NI: Let me get to the second part of your question first. The first and foremost damage of the post-oil world will be felt by the high-cost-producing countries. For example, Venezuela and Canada are very high-cost producers. When global oil demand will peak and fall away, these countries are likely to go out of business.
Now, the low-cost oil producers, such as the countries in the Middle East, will somehow stay in business when the oil price hits an abyss. This is because they have a very low production cost. So, they can afford to cut the oil price and stay in business, unlike Canada and Venezuela, until the global demand for oil totally runs out.
Let me get back to the first part of your question with a simple answer. When the economy of a country is impacted, there will be various other geopolitical repercussions.
TBS: Considering the impact of the current oil crisis and a possible post-oil world trajectory on the economies of the Middle Eastern countries - which are the main destinations of our migrant workers - how could Bangladesh prepare for that future?
NI: A lot of Bangladeshis went to the Middle East to work in development projects over the last 40 years. In the 80s, many of my colleagues went to the Middle Eastern countries like Libya, Iraq etc. to work in infrastructure sectors, such as construction of roads and power plants.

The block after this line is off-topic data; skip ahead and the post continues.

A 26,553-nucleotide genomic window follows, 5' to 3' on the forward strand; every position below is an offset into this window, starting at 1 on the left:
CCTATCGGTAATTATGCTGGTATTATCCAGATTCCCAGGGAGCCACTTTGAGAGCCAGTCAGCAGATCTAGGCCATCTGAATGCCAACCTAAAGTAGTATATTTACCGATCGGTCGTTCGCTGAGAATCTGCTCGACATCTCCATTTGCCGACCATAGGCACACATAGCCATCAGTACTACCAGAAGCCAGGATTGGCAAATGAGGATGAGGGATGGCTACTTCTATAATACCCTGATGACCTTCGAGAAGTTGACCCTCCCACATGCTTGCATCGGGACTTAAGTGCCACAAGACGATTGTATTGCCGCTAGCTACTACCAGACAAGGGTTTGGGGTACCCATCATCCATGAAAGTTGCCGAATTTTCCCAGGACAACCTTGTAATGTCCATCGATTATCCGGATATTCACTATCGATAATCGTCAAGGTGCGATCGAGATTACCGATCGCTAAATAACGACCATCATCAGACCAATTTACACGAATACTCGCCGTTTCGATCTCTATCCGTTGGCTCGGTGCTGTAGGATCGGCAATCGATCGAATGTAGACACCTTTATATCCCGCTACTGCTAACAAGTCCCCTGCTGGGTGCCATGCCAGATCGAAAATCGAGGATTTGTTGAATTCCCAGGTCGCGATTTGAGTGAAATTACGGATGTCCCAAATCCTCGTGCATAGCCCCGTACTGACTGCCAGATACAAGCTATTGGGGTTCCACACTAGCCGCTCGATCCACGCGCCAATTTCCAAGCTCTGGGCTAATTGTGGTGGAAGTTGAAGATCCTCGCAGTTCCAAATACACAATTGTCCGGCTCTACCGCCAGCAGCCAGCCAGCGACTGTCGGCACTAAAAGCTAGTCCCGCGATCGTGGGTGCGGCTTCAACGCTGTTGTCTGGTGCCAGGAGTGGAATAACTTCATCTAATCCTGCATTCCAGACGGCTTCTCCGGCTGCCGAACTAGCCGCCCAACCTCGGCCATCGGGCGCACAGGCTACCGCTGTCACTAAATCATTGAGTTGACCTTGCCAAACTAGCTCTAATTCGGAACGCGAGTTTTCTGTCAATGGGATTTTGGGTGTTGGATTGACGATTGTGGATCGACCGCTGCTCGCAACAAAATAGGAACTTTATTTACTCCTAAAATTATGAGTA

Many of the Middle Eastern countries, apart from the ones destroyed in wars, have already developed their infrastructures. Now, they are in production phase. Consequently, our highly educated groups of engineers no longer go to the Middle East. The region is now the destination of our low-skilled or unskilled migrant workers.
Ultimately, considering the post-oil world and its impacts, we need to increase the skills of our migrant workers.
At present, we have many big development projects going on in our country. Back in the 80s, the high-skilled people went to the Middle East because we did not have such projects here.
In consideration of the ongoing big projects in our country – for example, power plants, roads and ports – the impact of the post-oil world will not be that severe on us if we plan accordingly by utilising our own manpower in these projects.
But sadly, our projects are full of foreign people. We spend millions of dollars on foreign workers and technicians every year. This is because we do not have our own skilled workers and technicians. If we can train our people properly, the foreign workers can be replaced with local ones.
We need to upskill our labour force. I strongly believe this is absolutely vital. It is true that we are providing some necessary training, but that is not enough. We need to accelerate.